State of art of Computer Attacks


End users and Critical Infrastructures are the preferred targets, also within Cities: 

In 2006, John Aycock published in his book “Computer Viruses and Malware”, a timeline for malware and virus. The first one was  a virus which attacked single computers. Then, with the growth of local networks and Internet, worms were developed, special kind of viruses able to propagate exploiting vulnerabilities on servers or tricking the users via e-mail messages. Paraphrasing the timeline “You are here” and “You are now the target”.


Actually, the attackers have a double focus. On one side the interest is for “Servers and Networks”, on the other side, interest is for “End Users”. We read in newspaper about “Phishing”, “Pharming” and “Banking Malware”. Yes, actually the focus is also on user’s credentials, Twitter or Facebook accounts, and on mobile devices.

In 2012, with a famous attack “Eurograbber” attackers have stolen about 36M euros. Attacks focused on End Users  in Europe – mainly in Italy and Germany – compromising users computers and mobile phones to grab money from their bank account. At Techub S.p.A. we did a research on a “Over Eurograbber” scenario, presented at “Banks and Security 2013” event in Italy in which there was a combination of  End User attacks – like Eurograbber – exploiting the most common web vulnerabilities such as Cross Site Scripting and Open Redirect. In this scenario, the attack was simplified – with an increased probability of success – and adding responsibility not only to the End Users.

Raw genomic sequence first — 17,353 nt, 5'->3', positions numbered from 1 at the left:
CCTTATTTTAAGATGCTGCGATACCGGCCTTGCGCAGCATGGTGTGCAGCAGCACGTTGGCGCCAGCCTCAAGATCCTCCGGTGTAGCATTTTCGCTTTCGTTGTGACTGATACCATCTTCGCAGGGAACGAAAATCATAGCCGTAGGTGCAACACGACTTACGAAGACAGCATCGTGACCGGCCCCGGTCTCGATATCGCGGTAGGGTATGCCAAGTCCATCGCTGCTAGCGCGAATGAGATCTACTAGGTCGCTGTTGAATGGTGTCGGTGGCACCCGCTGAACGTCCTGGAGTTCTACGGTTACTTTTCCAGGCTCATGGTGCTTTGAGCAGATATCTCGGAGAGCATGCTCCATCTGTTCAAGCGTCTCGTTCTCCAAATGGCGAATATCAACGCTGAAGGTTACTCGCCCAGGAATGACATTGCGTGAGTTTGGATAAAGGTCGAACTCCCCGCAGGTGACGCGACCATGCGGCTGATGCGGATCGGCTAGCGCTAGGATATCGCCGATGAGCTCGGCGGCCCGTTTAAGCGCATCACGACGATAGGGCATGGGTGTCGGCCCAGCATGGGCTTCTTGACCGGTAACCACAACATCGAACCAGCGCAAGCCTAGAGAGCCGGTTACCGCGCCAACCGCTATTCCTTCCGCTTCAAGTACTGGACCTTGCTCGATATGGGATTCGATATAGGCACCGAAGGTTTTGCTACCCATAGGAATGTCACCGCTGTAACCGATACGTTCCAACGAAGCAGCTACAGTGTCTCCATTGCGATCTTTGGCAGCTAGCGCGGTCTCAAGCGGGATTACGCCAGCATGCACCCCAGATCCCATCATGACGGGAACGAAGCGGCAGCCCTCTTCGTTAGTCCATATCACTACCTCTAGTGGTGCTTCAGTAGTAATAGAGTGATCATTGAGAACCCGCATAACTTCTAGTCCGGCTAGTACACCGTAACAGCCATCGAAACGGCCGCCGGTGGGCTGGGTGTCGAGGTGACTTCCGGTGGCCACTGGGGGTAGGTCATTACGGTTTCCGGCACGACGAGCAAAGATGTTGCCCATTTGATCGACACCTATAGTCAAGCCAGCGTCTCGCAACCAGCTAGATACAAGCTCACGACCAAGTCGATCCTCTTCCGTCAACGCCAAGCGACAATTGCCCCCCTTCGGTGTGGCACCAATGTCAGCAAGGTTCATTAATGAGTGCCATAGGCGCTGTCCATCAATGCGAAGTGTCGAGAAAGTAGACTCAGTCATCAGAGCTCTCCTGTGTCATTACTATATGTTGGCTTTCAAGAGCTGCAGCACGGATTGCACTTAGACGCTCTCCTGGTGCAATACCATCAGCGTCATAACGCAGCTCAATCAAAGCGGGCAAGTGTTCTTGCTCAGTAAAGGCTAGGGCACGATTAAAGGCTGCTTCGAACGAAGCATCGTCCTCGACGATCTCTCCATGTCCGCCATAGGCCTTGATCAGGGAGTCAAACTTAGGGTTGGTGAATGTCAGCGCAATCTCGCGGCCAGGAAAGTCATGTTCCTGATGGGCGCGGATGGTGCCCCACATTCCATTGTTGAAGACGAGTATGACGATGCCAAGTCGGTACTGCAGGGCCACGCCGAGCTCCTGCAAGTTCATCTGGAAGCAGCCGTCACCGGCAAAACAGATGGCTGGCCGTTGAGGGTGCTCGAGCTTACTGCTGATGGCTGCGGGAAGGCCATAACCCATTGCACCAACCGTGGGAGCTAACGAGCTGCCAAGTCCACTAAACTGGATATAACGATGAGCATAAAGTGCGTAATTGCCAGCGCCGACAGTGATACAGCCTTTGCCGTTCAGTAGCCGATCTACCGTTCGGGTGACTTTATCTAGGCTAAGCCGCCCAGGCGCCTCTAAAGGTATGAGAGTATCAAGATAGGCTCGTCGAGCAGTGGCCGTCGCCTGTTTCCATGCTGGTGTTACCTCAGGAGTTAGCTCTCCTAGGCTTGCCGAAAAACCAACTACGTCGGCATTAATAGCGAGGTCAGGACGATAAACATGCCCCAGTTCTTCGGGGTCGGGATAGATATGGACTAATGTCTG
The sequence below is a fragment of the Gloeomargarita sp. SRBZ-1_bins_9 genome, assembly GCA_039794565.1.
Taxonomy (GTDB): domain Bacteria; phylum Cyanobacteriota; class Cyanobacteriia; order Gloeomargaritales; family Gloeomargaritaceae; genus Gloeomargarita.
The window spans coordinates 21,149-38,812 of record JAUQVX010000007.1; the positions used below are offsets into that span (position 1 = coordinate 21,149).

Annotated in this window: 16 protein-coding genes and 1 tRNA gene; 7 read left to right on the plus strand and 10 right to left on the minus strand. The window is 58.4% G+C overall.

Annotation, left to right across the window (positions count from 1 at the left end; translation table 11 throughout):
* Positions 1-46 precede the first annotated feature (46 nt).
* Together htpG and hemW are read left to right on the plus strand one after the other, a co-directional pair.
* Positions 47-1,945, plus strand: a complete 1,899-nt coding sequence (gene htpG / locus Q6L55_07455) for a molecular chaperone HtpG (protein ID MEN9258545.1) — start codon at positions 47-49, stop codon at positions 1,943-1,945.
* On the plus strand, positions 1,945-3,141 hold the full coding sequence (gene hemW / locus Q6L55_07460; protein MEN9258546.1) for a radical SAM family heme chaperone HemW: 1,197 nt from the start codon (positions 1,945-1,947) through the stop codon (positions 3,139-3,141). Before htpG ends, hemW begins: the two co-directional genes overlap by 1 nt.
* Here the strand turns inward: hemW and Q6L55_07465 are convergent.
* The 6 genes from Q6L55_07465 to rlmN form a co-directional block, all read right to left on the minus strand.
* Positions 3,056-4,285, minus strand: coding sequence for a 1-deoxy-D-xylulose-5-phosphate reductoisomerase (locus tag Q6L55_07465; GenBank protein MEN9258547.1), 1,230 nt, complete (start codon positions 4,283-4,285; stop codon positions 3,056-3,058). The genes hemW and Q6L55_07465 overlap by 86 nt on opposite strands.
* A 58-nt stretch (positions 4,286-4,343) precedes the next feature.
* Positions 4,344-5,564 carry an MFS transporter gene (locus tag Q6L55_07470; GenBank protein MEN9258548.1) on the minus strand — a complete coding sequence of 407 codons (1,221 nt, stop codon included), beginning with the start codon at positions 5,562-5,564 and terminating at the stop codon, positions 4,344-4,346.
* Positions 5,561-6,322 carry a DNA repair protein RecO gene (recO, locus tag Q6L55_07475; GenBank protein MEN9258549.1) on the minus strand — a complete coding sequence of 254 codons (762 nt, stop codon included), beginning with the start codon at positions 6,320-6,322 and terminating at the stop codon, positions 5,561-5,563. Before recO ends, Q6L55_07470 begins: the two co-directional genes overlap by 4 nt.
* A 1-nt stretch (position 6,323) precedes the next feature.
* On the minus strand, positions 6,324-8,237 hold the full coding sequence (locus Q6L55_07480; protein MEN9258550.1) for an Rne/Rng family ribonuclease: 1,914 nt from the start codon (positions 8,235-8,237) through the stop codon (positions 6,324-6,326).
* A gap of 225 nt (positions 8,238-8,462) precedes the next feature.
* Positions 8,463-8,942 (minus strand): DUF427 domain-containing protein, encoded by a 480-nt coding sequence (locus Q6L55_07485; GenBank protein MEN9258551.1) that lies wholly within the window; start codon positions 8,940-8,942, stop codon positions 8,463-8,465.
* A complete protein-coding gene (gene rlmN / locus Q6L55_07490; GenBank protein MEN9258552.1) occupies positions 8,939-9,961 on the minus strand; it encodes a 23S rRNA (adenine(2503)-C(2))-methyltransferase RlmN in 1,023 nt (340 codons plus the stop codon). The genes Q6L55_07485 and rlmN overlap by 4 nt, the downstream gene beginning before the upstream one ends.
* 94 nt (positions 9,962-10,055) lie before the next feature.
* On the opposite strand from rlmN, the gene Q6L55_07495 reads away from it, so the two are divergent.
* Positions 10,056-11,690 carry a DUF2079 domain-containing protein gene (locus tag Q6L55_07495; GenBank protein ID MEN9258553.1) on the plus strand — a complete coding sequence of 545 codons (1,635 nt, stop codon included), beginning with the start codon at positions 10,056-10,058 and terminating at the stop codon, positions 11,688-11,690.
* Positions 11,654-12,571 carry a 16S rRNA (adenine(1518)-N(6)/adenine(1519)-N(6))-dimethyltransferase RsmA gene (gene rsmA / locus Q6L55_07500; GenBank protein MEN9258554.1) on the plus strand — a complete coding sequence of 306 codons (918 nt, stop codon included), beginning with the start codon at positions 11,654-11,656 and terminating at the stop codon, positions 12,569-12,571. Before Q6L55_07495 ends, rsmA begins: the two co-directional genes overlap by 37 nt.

What about countermeasures for End Users? In order to protect users, organisations like W3C and IETF, in conjunction with Browser Vendors,  are working on some HTTP Security Headers to get additional protection. Developers, in particular with the use of HTML5, are advised to declare Content Security PolicyCross Origin Resource Sharing and some custom headers to mitigate UI Redressing and one for X-XSS-Protection.

Back to the server-side, the attention is on Critical Services. Offering digital services within cities – as in CitySDK mission –  makes a great connection between End User’s Life and Critical Services. In this context, Security and Standards are important, and developers must pay attention to it.

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